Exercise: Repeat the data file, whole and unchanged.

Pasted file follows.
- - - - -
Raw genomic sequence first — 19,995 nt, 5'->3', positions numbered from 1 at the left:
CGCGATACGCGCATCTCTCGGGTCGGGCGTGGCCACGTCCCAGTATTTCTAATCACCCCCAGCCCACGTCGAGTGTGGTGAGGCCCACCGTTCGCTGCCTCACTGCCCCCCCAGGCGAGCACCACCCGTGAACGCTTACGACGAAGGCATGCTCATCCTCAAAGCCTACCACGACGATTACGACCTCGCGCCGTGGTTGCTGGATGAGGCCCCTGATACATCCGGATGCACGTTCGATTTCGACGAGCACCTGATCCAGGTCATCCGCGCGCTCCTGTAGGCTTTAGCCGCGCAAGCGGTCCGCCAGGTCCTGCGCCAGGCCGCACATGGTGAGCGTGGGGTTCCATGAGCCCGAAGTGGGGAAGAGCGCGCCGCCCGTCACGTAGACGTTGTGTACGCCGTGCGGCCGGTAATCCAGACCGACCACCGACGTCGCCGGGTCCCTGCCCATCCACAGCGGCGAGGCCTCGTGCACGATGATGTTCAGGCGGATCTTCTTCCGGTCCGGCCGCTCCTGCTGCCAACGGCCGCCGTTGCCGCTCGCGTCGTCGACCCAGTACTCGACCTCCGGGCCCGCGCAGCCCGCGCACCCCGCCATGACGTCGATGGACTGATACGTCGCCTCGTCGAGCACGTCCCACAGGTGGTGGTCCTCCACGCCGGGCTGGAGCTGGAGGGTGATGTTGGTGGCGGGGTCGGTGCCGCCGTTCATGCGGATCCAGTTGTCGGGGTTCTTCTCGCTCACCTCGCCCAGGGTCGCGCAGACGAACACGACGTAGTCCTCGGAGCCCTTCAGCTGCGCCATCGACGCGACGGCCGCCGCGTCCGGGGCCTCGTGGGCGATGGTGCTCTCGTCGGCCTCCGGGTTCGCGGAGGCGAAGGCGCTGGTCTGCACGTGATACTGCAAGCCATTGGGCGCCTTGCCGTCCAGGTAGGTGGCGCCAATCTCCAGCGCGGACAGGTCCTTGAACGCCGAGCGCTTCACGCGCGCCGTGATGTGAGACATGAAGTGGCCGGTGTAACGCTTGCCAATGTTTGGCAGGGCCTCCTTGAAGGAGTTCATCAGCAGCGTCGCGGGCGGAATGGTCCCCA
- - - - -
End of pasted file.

Raw genomic sequence first — 19,995 nt, 5'->3', positions numbered from 1 at the left:
CGCGATACGCGCATCTCTCGGGTCGGGCGTGGCCACGTCCCAGTATTTCTAATCACCCCCAGCCCACGTCGAGTGTGGTGAGGCCCACCGTTCGCTGCCTCACTGCCCCCCCAGGCGAGCACCACCCGTGAACGCTTACGACGAAGGCATGCTCATCCTCAAAGCCTACCACGACGATTACGACCTCGCGCCGTGGTTGCTGGATGAGGCCCCTGATACATCCGGATGCACGTTCGATTTCGACGAGCACCTGATCCAGGTCATCCGCGCGCTCCTGTAGGCTTTAGCCGCGCAAGCGGTCCGCCAGGTCCTGCGCCAGGCCGCACATGGTGAGCGTGGGGTTCCATGAGCCCGAAGTGGGGAAGAGCGCGCCGCCCGTCACGTAGACGTTGTGTACGCCGTGCGGCCGGTAATCCAGACCGACCACCGACGTCGCCGGGTCCCTGCCCATCCACAGCGGCGAGGCCTCGTGCACGATGATGTTCAGGCGGATCTTCTTCCGGTCCGGCCGCTCCTGCTGCCAACGGCCGCCGTTGCCGCTCGCGTCGTCGACCCAGTACTCGACCTCCGGGCCCGCGCAGCCCGCGCACCCCGCCATGACGTCGATGGACTGATACGTCGCCTCGTCGAGCACGTCCCACAGGTGGTGGTCCTCCACGCCGGGCTGGAGCTGGAGGGTGATGTTGGTGGCGGGGTCGGTGCCGCCGTTCATGCGGATCCAGTTGTCGGGGTTCTTCTCGCTCACCTCGCCCAGGGTCGCGCAGACGAACACGACGTAGTCCTCGGAGCCCTTCAGCTGCGCCATCGACGCGACGGCCGCCGCGTCCGGGGCCTCGTGGGCGATGGTGCTCTCGTCGGCCTCCGGGTTCGCGGAGGCGAAGGCGCTGGTCTGCACGTGATACTGCAAGCCATTGGGCGCCTTGCCGTCCAGGTAGGTGGCGCCAATCTCCAGCGCGGACAGGTCCTTGAACGCCGAGCGCTTCACGCGCGCCGTGATGTGAGACATGAAGTGGCCGGTGTAACGCTTGCCAATGTTTGGCAGGGCCTCCTTGAAGGAGTTCATCAGCAGCGTCGCGGGCGGAATGGTCCCCA